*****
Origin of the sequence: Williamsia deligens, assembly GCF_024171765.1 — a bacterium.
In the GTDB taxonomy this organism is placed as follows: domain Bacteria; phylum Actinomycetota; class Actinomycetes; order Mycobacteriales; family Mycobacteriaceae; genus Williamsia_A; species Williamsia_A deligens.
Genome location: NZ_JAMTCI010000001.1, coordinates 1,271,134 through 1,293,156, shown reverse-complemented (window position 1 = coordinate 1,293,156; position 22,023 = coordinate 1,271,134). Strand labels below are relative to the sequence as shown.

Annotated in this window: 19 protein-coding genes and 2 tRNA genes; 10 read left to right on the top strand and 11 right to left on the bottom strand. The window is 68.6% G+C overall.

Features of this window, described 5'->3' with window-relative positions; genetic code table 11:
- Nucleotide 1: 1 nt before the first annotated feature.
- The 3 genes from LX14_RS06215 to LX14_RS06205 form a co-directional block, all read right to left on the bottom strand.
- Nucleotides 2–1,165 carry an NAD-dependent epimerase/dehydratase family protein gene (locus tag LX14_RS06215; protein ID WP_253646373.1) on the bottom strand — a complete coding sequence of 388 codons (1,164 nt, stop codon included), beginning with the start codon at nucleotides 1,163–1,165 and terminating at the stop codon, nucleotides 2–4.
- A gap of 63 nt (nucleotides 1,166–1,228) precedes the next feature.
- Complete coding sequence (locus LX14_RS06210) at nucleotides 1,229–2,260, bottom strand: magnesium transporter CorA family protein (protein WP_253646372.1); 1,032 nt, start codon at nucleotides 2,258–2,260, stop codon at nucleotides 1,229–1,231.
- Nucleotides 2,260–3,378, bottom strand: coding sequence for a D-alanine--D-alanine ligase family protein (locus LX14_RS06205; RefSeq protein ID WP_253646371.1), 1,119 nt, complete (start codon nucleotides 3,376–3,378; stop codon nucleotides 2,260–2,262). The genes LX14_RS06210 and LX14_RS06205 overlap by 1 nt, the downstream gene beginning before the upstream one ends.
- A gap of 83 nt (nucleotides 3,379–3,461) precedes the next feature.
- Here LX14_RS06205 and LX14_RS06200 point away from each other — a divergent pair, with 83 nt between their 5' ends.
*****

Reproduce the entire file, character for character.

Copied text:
Origin of the sequence: Williamsia deligens, assembly GCF_024171765.1 — a bacterium.
In the GTDB taxonomy this organism is placed as follows: domain Bacteria; phylum Actinomycetota; class Actinomycetes; order Mycobacteriales; family Mycobacteriaceae; genus Williamsia_A; species Williamsia_A deligens.
Genome location: NZ_JAMTCI010000001.1, coordinates 1,271,134 through 1,293,156, shown reverse-complemented (window position 1 = coordinate 1,293,156; position 22,023 = coordinate 1,271,134). Strand labels below are relative to the sequence as shown.

Annotated in this window: 19 protein-coding genes and 2 tRNA genes; 10 read left to right on the top strand and 11 right to left on the bottom strand. The window is 68.6% G+C overall.

Features of this window, described 5'->3' with window-relative positions; genetic code table 11:
- Nucleotide 1: 1 nt before the first annotated feature.
- The 3 genes from LX14_RS06215 to LX14_RS06205 form a co-directional block, all read right to left on the bottom strand.
- Nucleotides 2–1,165 carry an NAD-dependent epimerase/dehydratase family protein gene (locus tag LX14_RS06215; protein ID WP_253646373.1) on the bottom strand — a complete coding sequence of 388 codons (1,164 nt, stop codon included), beginning with the start codon at nucleotides 1,163–1,165 and terminating at the stop codon, nucleotides 2–4.
- A gap of 63 nt (nucleotides 1,166–1,228) precedes the next feature.
- Complete coding sequence (locus LX14_RS06210) at nucleotides 1,229–2,260, bottom strand: magnesium transporter CorA family protein (protein WP_253646372.1); 1,032 nt, start codon at nucleotides 2,258–2,260, stop codon at nucleotides 1,229–1,231.
- Nucleotides 2,260–3,378, bottom strand: coding sequence for a D-alanine--D-alanine ligase family protein (locus LX14_RS06205; RefSeq protein ID WP_253646371.1), 1,119 nt, complete (start codon nucleotides 3,376–3,378; stop codon nucleotides 2,260–2,262). The genes LX14_RS06210 and LX14_RS06205 overlap by 1 nt, the downstream gene beginning before the upstream one ends.
- A gap of 83 nt (nucleotides 3,379–3,461) precedes the next feature.
- Here LX14_RS06205 and LX14_RS06200 point away from each other — a divergent pair, with 83 nt between their 5' ends.